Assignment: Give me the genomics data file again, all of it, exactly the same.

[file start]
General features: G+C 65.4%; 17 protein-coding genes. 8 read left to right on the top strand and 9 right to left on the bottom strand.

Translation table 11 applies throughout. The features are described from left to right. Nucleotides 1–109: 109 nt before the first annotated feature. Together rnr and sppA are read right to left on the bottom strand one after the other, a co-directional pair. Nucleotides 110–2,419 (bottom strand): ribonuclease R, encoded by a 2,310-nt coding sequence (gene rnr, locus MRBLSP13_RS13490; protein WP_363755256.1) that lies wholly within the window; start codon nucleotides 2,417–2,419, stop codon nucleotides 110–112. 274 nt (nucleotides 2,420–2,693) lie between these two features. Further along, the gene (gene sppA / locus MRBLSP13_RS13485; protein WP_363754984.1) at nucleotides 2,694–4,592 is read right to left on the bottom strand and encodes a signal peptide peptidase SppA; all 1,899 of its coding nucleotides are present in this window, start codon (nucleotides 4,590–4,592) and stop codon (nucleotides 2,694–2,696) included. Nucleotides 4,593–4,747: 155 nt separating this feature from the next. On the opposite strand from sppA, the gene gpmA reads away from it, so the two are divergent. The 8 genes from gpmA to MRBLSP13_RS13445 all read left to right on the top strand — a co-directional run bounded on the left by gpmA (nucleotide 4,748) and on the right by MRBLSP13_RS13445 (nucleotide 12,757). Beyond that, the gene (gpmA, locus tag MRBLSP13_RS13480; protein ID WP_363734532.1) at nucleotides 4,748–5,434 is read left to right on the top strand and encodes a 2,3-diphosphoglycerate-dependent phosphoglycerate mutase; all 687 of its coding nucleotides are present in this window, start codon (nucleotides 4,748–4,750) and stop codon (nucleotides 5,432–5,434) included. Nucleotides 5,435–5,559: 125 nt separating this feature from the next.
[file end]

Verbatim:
General features: G+C 65.4%; 17 protein-coding genes. 8 read left to right on the top strand and 9 right to left on the bottom strand.

Translation table 11 applies throughout. The features are described from left to right. Nucleotides 1–109: 109 nt before the first annotated feature. Together rnr and sppA are read right to left on the bottom strand one after the other, a co-directional pair. Nucleotides 110–2,419 (bottom strand): ribonuclease R, encoded by a 2,310-nt coding sequence (gene rnr, locus MRBLSP13_RS13490; protein WP_363755256.1) that lies wholly within the window; start codon nucleotides 2,417–2,419, stop codon nucleotides 110–112. 274 nt (nucleotides 2,420–2,693) lie between these two features. Further along, the gene (gene sppA / locus MRBLSP13_RS13485; protein WP_363754984.1) at nucleotides 2,694–4,592 is read right to left on the bottom strand and encodes a signal peptide peptidase SppA; all 1,899 of its coding nucleotides are present in this window, start codon (nucleotides 4,590–4,592) and stop codon (nucleotides 2,694–2,696) included. Nucleotides 4,593–4,747: 155 nt separating this feature from the next. On the opposite strand from sppA, the gene gpmA reads away from it, so the two are divergent. The 8 genes from gpmA to MRBLSP13_RS13445 all read left to right on the top strand — a co-directional run bounded on the left by gpmA (nucleotide 4,748) and on the right by MRBLSP13_RS13445 (nucleotide 12,757). Beyond that, the gene (gpmA, locus tag MRBLSP13_RS13480; protein ID WP_363734532.1) at nucleotides 4,748–5,434 is read left to right on the top strand and encodes a 2,3-diphosphoglycerate-dependent phosphoglycerate mutase; all 687 of its coding nucleotides are present in this window, start codon (nucleotides 4,748–4,750) and stop codon (nucleotides 5,432–5,434) included. Nucleotides 5,435–5,559: 125 nt separating this feature from the next.